New Orleans: One Year Later
As Pitts notes, it is once again the heart of hurricane season. Yet for people who live along the Gulf Coast, it's the hurricane past that still causes sleepless nights.
Hurricane Katrina killed more than 1,300 men, women and children. Many of those who died, died in New Orleans.
One year later, New Orleans is still struggling to recover.
The man in charge of bringing the city back to life is Mayor Ray Nagin. But there are questions: Is he up to the job? And what if there's another direct hit.
"Is New Orleans ready for another hurricane?" Pitts asks Nagin.
"I think we're ready for another hurricane like Katrina," Nagin says.
"There's a headline," Pitts says.
"Absolutely," Nagin says.
"How is that possible?" Pitts asks.
"When Katrina hit us, our highest levees were 12 to 13 feet. The ones they're building now, as high as 20 feet," Nagin says.
The failure of those levees was the signature event behind the flooding that left 80 percent of New Orleans underwater after Katrina.
Today, in one of the few visible signs of recovery, the 220 miles of the levees damaged by the storm have been repaired or restored by the Army Corps of Engineers.
Visiting one of the repaired levees, Pitts asks Nagin how it compares to the old levee wall.
"Oh, it was a third of that. Maybe. It was just dirt," Nagin says. "And that was part of the problem. When the water was overflowing, it came and started digging. It dug holes on this side of the levee. And this is the anti-scouring part. So now if the water flows over, it won't dig a hole and when it dug a hole, it weakened the whole levee and it just kinda caved in."
And will it hold in the face of a Category 3 or Category 4 storm?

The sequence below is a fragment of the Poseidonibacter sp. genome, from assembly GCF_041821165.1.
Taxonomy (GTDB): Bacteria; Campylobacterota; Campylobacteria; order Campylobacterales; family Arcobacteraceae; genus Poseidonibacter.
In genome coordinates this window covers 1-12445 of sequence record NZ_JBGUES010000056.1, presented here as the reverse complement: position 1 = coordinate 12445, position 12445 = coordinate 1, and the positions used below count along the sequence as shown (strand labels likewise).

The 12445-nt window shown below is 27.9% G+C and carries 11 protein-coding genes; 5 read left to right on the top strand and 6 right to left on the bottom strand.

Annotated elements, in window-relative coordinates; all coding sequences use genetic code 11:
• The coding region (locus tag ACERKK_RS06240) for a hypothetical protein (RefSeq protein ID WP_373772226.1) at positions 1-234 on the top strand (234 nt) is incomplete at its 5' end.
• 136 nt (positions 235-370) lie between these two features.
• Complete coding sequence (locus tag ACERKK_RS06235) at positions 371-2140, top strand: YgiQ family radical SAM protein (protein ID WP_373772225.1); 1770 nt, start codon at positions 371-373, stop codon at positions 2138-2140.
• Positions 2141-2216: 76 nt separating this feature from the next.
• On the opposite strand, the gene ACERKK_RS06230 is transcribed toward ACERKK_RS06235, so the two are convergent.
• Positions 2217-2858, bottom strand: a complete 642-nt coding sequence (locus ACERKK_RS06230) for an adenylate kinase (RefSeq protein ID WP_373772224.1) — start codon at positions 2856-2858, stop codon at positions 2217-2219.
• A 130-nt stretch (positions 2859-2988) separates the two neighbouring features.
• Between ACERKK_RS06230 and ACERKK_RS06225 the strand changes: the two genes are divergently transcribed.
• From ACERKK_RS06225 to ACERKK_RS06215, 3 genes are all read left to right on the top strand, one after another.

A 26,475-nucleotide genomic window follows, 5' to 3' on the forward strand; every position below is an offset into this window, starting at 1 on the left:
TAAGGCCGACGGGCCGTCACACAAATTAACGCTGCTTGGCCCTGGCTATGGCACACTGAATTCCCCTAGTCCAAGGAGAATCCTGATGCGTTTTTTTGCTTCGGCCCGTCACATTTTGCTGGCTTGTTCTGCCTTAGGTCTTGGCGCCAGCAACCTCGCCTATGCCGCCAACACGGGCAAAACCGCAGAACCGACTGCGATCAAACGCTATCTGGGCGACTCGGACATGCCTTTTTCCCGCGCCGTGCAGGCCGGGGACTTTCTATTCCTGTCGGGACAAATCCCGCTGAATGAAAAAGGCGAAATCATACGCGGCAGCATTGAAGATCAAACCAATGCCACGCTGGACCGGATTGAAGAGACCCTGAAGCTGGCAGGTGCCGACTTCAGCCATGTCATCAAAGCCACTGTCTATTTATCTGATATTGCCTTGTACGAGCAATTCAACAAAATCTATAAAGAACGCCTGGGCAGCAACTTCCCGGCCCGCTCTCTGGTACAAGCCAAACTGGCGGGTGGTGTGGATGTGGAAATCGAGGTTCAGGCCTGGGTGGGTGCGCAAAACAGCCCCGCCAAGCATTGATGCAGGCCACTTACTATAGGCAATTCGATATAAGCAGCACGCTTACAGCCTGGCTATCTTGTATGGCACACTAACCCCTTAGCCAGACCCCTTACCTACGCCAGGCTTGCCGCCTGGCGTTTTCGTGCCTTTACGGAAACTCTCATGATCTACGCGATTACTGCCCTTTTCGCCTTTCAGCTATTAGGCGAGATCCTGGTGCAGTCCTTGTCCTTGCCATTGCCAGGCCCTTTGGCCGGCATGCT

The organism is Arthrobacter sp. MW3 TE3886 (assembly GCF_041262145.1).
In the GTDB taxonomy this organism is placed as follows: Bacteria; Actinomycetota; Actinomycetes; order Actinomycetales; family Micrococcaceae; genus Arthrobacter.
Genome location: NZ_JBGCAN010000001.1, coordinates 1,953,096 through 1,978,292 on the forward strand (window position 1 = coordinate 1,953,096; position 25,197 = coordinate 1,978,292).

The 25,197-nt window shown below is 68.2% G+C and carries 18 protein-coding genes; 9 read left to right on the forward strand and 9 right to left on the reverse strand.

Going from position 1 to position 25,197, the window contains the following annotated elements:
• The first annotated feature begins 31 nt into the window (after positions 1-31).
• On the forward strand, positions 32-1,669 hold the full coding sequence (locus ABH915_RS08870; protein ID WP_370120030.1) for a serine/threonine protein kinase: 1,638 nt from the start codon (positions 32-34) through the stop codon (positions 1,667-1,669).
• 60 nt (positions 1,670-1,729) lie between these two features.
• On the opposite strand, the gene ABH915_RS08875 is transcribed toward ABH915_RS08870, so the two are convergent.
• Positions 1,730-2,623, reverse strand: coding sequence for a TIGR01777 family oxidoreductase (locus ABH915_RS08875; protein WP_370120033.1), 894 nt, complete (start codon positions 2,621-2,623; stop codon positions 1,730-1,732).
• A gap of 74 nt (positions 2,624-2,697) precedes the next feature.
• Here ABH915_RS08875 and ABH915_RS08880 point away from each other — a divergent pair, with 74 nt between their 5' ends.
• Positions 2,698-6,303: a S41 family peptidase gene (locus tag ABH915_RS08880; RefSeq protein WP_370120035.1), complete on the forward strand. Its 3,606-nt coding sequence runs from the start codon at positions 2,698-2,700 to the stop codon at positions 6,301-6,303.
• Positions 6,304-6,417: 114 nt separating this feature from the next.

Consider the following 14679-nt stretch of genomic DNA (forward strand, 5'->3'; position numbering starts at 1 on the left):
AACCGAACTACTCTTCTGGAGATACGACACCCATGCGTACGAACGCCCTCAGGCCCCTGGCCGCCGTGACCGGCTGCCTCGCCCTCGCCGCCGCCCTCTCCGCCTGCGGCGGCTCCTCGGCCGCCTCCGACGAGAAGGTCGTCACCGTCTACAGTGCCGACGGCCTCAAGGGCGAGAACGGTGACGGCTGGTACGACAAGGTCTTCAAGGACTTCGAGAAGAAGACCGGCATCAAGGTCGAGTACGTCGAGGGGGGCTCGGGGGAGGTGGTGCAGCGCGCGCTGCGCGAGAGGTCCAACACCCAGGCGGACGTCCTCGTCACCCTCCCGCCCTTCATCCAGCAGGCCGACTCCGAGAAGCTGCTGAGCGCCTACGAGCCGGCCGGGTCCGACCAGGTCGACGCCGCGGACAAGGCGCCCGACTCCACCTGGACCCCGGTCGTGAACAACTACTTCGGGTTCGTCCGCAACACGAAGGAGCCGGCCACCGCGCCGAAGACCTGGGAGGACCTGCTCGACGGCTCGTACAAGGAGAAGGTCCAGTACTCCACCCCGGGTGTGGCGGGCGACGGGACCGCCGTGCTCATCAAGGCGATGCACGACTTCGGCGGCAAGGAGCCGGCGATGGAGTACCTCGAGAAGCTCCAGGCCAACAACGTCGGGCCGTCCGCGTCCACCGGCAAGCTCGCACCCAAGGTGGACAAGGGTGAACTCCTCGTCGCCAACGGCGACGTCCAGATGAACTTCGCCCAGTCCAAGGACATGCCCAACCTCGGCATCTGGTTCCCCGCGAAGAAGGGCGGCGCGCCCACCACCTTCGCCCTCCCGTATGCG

"Look at this man, where's this gonna go?" Nagin asks, standing at the base of the wall.
If New Orleans is prepared for a hurricane today, that was not the case a year ago. Nagin helped make a bad situation worse by not ordering a mandatory evacuation until the morning before the storm made landfall.
His delay and indecision almost certainly cost lives.
"That was heart-breaking," Nagin says. "Seeing dead bodies in the water and watching babies and old people, elderly people, really suffering. That was very, very tough."
Nagin says that about 600 people died in New Orleans in the wake of Katrina. Pitts asks if there are private moments when Nagin blames himself for those deaths.
"Absolutely," he says. "I think about whether I could have ordered a mandatory evacuation earlier. I think about what we could have done differently and better with the Superdome and with getting more people out of the neighborhoods. I contemplate and think about that a lot."
How would Nagin evacuate people differently in the event of another storm?
"We're getting everybody out. And we're gonna use every medium available," Nagin says. "No shelter of last resort, buses, trains, planes. Everybody's gotta go."
Under the mayor's new plan, no Superdome, no convention center. When a Category 3 or higher hurricane threatens New Orleans, everyone leaves.
Planning for the next disaster seems simple compared with fixing what was broken by the last one.
One year later, parts of New Orleans look the way they did days after the hurricane. There's tons of debris still scattered about. Six of the city's nine hospitals are still closed.
Before Katrina, some 65,000 children attended public schools here. This fall, that figure could be down to 21,000. Thousands of families remain in government trailers.
Neighborhoods are still deserted - block after block of deafening silence.
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